Haytham Mohamedeen for "belonging to an outlawed group." (In the UN, the Department of Public Information before evicting Inner City Press told it it would be ousted if it did not remove the sign of the Free UN Coalition for Access from the door of its past (and future?) office S-303, even as the neighboring door carried and carries Turkish government paraphernalia. That threat, from DPI's holdover Hua Jiang, cc-ed to holdover spokesman Stephane Dujarric, is here). In 2016, Mohamedeen was arrested and later released over calling for protests against Egypt's transfer of two strategic Red Sea islands to Saudi Arabia. (When Inner City Press asked Guterres' spokesman on May 23 about Saudi detaining women's right activist, he spoke vaguely about space for civil society.) Apparently Sisi's Egypt is as much for sale as the UN, to Ng Lap Seng and more recently Patrick Ho and their mutual controller. An independent jury for a UNESCO prize awarded it to jailed Egyptian photo journalist Mahmoud Abu Zeid a/k/a Shawkan, about whom Inner City Press asked Amnesty International at the UN this month. The Egyptian government, needless to say, has criticized the award. This is the Sisi government to which Guterres sends his warm regards, and to whose state media Akhbar al Yom's Sanaa Youssef Guterres and his Global Communicator Alison Smale have purported to assign Inner City Press' long time work space in the UN. UNCA, the only claim to UN fame of Sanaa Youssef, has said nothing, bungling forward this April 23 with a 5 pm wine event for a novel seemingly entirely unrelated to the UN by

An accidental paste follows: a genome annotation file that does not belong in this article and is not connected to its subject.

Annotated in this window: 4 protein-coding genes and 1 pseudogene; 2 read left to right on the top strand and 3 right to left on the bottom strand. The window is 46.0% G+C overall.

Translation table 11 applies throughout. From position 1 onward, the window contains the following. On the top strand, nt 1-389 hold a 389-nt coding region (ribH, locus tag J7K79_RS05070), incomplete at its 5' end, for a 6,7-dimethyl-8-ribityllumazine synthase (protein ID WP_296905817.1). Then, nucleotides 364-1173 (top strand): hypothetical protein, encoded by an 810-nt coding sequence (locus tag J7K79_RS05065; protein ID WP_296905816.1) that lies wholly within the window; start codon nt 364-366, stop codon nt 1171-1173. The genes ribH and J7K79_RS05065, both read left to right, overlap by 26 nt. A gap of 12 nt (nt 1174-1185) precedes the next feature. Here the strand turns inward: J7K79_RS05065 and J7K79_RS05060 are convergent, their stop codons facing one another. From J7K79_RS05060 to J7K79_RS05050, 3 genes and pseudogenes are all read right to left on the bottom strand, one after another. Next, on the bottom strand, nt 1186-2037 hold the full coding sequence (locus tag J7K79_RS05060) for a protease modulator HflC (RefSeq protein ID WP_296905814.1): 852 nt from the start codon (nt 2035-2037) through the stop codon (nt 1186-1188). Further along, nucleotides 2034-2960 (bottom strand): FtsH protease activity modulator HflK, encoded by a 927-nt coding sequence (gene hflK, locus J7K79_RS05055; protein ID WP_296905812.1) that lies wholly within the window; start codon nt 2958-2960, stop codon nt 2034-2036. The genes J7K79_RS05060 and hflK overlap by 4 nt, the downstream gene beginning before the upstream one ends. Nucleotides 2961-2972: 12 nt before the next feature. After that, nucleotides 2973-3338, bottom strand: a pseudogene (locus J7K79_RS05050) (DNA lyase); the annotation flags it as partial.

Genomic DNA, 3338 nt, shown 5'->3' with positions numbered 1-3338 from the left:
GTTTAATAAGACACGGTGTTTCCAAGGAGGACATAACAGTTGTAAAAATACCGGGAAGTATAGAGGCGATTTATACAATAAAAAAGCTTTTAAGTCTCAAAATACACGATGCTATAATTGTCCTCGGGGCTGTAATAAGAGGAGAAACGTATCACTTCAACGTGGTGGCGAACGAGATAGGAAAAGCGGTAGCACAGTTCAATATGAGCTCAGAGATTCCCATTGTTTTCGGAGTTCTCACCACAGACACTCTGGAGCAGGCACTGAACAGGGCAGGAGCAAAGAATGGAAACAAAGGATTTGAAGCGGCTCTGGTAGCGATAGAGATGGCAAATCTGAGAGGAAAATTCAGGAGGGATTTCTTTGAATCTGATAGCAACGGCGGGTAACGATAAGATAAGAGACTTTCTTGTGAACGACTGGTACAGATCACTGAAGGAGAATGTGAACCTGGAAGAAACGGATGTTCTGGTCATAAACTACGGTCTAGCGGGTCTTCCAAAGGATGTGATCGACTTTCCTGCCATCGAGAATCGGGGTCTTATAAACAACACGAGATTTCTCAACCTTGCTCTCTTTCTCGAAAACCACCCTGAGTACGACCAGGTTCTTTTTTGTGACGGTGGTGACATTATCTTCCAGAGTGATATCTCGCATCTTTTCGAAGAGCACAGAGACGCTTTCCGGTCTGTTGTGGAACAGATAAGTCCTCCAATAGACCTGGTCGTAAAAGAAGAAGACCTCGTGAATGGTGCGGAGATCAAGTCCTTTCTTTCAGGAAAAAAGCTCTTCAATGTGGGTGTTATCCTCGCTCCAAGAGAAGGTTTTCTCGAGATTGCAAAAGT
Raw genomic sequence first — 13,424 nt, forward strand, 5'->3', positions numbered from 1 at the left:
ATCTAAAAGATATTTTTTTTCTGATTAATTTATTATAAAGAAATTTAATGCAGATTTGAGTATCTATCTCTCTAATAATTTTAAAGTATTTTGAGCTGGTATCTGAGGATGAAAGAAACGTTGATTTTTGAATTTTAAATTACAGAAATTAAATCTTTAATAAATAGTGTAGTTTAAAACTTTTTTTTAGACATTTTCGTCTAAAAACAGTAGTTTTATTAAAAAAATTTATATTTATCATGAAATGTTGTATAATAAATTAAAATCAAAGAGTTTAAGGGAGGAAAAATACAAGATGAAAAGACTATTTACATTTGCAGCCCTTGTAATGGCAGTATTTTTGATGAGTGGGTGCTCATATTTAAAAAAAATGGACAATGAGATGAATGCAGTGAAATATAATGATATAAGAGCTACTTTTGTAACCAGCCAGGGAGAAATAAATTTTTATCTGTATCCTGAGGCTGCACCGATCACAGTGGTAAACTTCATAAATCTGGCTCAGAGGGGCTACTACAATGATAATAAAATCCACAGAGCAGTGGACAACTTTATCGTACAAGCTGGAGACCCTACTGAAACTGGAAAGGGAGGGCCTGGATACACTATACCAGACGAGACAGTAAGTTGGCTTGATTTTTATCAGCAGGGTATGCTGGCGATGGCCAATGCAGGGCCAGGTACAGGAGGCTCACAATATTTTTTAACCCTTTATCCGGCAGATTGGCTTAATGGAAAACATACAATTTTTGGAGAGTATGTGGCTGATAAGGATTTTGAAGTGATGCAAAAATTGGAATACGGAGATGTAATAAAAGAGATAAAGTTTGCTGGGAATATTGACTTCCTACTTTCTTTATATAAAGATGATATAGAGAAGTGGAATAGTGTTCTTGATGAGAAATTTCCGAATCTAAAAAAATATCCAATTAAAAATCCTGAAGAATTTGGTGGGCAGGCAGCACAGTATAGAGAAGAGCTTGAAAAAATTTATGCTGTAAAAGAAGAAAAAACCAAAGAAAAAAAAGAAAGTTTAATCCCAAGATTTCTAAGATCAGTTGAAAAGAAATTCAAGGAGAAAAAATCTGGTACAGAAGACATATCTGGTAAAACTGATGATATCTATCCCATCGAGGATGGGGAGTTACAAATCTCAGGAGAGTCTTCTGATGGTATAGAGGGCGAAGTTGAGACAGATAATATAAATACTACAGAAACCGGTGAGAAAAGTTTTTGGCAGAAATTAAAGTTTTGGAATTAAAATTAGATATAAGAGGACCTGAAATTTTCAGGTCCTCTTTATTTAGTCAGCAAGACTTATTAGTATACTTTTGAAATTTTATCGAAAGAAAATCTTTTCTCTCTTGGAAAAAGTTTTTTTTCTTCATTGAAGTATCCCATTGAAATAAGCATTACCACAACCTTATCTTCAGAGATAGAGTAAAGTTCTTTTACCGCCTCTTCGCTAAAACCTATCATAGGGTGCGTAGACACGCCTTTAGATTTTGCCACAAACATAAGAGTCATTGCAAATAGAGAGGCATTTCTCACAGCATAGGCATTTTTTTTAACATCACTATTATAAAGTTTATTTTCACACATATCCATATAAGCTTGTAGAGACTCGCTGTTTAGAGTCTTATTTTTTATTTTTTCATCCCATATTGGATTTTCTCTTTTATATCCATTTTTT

Elizabeth Strout, "at the event marking 'UN English Language Day', Ms. Strout will be joined by fiction writer Katherine Vaz and poet, Major Jackson... with a with a [sic] wine and cheese reception beginning at 5:00 pm." Then on April 24, ghoulishly an event in their clubhouse for a movement the UN's exclusion of which from the public UNSC stakeout UNCA, heavy with Moroccan state media, said nothing. We'll have more on this. On April 4, again with Akhbar al Youm's Saana Youssef nowhere in sight much less asking a question after a decade, Inner City Press asked UN spokesman Dujarric, UN transcript here: Inner City Press: when you were asked about the 97 per cent election of President Sisi, you said, 'We were not involved in the holding of the election, whether in observing or technical assistance.  So, I'll leave it at that.' I wanted to ask you, since then, one, a newspaper, Al-Masry Al-Youm, has been fined for its independent coverage of the election.  And now a website, Masr al-Arabia, has been raided by the Government.  So, beyond your… what you said on Monday, do you believe that… that… that… that the way in which the press was disallowed from covering this cake-walk election complies with the principles of António Guterres and his open-press ways?

Spokesman:  I think the Secretary-General, in the run-up to the election, had expressed his concern at the limited political space in the country, and that is a concern we continue to have." Really. On April 5 it emerged that Egyptian prosecutors ordered the editor-in-chief of